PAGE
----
Even the provision of airbags is commendable. The 1.3-litre variants have not only frontal airbags but also airbags on the outers sides of the front seats for additional protection during side collisions. The extra money paid for the 1.5-litre variants gets another two airbags – curtain airbags which drop over the side windows when the car is hit from the left or right side. These airbags not only provide cushioning as the body is thrown against the side of the cabin but can also prevent a body from being ejected through the window (which has happened before in violent accidents). Since the structure would be the same for the 1.3-litre and 1.5-litre variants, it will be possible to offer the curtain airbags for the smaller variant at some time in the future when the cost becomes low enough for Perodua to add it without having to charge more or charging just a little bit more.
But it is the Advanced Safety Assist (ASA) package that is the most impressive. This is a driver-assistance feature which has four separate functions: Pre-Collision Warning, Pre-Collision Braking, Front Departure Alert and Pedal Misoperation Control. The first two are related while the third and fourth are independent functions.
ASA relies on two cameras mounted above the rearview mirror which scan the road ahead and the imagery is analysed by a computer at lightning speed to make certain decisions that can avoid an accident and costly repairs.
Let’s look at Pre-Collision Warning (PCW) and Pre-Collision Braking (PCB) which is active from 4 km/h to 30 km/h. PCW will alert the driver by sound when the car is approaching another vehicle ahead at a speed which may result in a collision. If it appears that the driver has not taken appropriate action like slowing down or braking, then PCB activates and the brakes are automatically applied. This is known as Autonomous Emergency Braking (AEB) which safety organisations are pushing for to be made standard in vehicles sold in Europe and America.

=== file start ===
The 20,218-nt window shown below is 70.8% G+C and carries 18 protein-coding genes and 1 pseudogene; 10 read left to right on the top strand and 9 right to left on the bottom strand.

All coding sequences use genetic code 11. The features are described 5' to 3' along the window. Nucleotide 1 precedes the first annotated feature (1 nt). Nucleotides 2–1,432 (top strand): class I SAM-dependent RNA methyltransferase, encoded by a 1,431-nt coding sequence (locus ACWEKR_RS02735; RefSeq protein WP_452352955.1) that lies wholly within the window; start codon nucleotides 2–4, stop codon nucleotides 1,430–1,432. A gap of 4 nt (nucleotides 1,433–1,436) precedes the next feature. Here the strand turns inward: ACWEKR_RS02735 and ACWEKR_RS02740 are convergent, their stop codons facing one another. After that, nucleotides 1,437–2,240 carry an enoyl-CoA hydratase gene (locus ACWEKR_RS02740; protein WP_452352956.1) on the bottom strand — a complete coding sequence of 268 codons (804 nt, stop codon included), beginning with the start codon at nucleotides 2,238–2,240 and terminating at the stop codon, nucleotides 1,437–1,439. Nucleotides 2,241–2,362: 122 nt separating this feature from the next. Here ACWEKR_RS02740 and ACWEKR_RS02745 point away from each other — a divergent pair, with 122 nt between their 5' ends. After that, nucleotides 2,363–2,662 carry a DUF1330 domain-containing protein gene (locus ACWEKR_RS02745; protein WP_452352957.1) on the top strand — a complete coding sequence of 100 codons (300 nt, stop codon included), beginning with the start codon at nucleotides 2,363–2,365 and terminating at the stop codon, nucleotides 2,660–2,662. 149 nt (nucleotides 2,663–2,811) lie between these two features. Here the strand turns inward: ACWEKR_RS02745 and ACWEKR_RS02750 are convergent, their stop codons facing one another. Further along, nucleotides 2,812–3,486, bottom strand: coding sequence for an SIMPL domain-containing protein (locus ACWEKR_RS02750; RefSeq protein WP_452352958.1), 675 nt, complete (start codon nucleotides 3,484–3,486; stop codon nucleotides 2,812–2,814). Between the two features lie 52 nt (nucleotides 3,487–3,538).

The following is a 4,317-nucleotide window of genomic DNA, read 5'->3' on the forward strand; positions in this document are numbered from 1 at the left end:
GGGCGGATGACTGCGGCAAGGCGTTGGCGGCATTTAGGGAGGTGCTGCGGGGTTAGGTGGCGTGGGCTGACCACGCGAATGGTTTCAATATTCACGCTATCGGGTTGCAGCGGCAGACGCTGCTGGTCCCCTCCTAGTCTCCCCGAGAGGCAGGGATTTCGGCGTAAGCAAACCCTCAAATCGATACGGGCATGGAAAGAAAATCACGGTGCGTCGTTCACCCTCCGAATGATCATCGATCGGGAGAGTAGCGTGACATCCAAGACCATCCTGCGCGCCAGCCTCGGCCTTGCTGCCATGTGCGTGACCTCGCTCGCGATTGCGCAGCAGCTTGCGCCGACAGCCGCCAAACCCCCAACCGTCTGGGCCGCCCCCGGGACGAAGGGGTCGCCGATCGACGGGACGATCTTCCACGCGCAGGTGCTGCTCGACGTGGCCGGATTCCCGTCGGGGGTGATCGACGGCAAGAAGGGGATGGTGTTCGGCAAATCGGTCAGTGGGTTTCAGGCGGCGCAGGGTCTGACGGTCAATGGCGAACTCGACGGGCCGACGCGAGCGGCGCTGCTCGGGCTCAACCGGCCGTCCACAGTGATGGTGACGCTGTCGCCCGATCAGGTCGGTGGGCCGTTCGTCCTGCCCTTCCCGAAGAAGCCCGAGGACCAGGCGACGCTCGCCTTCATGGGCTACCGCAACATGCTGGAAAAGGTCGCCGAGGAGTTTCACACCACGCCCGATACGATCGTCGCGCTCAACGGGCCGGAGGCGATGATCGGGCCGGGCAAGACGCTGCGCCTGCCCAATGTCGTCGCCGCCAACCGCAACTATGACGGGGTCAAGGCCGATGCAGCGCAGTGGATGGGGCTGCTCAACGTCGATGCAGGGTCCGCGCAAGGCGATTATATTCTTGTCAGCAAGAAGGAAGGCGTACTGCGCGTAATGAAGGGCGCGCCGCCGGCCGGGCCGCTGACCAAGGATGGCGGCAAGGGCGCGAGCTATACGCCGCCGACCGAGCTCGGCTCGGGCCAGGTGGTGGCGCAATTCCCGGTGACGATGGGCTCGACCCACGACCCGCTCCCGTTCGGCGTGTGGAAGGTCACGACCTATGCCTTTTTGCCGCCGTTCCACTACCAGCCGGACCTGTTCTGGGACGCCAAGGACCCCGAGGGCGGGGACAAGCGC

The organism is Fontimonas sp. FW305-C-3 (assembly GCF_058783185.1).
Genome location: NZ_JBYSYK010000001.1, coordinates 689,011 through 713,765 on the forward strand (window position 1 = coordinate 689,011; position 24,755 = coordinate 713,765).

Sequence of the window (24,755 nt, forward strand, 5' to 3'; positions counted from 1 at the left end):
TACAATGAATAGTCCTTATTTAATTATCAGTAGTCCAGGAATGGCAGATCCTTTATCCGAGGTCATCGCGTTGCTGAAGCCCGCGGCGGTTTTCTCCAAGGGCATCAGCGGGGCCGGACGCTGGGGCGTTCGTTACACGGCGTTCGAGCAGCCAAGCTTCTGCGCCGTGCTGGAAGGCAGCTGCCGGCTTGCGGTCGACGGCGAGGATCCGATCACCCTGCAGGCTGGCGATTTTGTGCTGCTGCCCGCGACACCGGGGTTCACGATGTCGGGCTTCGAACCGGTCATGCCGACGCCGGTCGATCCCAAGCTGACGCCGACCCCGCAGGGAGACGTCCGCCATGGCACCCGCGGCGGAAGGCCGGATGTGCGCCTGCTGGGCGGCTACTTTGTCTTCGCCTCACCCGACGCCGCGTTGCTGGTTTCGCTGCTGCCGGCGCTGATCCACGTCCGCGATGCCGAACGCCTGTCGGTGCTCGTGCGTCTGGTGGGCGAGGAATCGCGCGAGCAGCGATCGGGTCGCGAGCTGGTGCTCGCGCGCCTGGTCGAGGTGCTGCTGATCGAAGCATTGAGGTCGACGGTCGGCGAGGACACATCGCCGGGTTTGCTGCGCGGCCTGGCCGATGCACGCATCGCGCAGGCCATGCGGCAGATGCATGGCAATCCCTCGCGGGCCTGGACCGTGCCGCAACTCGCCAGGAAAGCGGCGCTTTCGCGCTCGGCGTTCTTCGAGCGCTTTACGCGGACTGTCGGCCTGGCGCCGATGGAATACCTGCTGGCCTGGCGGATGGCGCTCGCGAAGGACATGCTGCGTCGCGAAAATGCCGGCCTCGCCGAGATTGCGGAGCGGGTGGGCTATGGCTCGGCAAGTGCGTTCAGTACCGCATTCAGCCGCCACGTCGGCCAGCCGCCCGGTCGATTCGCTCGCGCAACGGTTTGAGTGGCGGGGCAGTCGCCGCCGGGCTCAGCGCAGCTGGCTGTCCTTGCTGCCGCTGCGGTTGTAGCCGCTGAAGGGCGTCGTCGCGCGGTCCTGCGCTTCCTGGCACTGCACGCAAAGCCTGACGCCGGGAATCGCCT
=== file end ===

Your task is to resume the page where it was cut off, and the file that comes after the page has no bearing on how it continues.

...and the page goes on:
AEB may sound worrying as the driver is not the one who is in control but the first time someone experiences it, then its value will be appreciated. It should help reduce the multiple car pile-ups that we sometimes see on highways. When AEB occurs, the hazard lights also start flashing to alert the driver behind that the Myvi is braking hard.
Front Departure Alert is not really a safety feature and is more for ‘convenience’. It is activated when the car is stopped and should the driver not move off when the vehicle ahead has moved off, then a buzzer will sound. The example given is what many people often do these days – check messages on their phone while waiting for the traffic lights to change. Sometimes they may not realise the light has changed to green and hold up others behind. You’ve probably had that experience before… or you are the driver who has held others up!